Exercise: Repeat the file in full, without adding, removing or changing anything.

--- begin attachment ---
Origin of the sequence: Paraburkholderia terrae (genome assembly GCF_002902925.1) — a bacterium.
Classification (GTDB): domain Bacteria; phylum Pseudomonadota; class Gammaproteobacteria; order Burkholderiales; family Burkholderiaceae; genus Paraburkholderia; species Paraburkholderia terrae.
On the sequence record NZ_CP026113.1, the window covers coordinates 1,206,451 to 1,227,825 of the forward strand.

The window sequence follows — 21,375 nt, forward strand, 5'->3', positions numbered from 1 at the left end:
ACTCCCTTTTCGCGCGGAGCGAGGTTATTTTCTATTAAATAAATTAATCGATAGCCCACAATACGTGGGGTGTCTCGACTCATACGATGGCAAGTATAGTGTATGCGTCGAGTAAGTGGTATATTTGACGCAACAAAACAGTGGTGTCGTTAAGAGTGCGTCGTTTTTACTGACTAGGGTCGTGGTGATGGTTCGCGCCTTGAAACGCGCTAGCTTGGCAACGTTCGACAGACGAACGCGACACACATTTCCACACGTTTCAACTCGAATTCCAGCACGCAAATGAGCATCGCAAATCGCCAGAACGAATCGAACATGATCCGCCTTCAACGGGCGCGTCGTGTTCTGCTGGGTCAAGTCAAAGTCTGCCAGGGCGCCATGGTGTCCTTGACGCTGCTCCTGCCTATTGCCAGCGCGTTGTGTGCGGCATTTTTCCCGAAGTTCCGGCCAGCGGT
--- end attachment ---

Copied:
Origin of the sequence: Paraburkholderia terrae (genome assembly GCF_002902925.1) — a bacterium.
Classification (GTDB): domain Bacteria; phylum Pseudomonadota; class Gammaproteobacteria; order Burkholderiales; family Burkholderiaceae; genus Paraburkholderia; species Paraburkholderia terrae.
On the sequence record NZ_CP026113.1, the window covers coordinates 1,206,451 to 1,227,825 of the forward strand.

The window sequence follows — 21,375 nt, forward strand, 5'->3', positions numbered from 1 at the left end:
ACTCCCTTTTCGCGCGGAGCGAGGTTATTTTCTATTAAATAAATTAATCGATAGCCCACAATACGTGGGGTGTCTCGACTCATACGATGGCAAGTATAGTGTATGCGTCGAGTAAGTGGTATATTTGACGCAACAAAACAGTGGTGTCGTTAAGAGTGCGTCGTTTTTACTGACTAGGGTCGTGGTGATGGTTCGCGCCTTGAAACGCGCTAGCTTGGCAACGTTCGACAGACGAACGCGACACACATTTCCACACGTTTCAACTCGAATTCCAGCACGCAAATGAGCATCGCAAATCGCCAGAACGAATCGAACATGATCCGCCTTCAACGGGCGCGTCGTGTTCTGCTGGGTCAAGTCAAAGTCTGCCAGGGCGCCATGGTGTCCTTGACGCTGCTCCTGCCTATTGCCAGCGCGTTGTGTGCGGCATTTTTCCCGAAGTTCCGGCCAGCGGT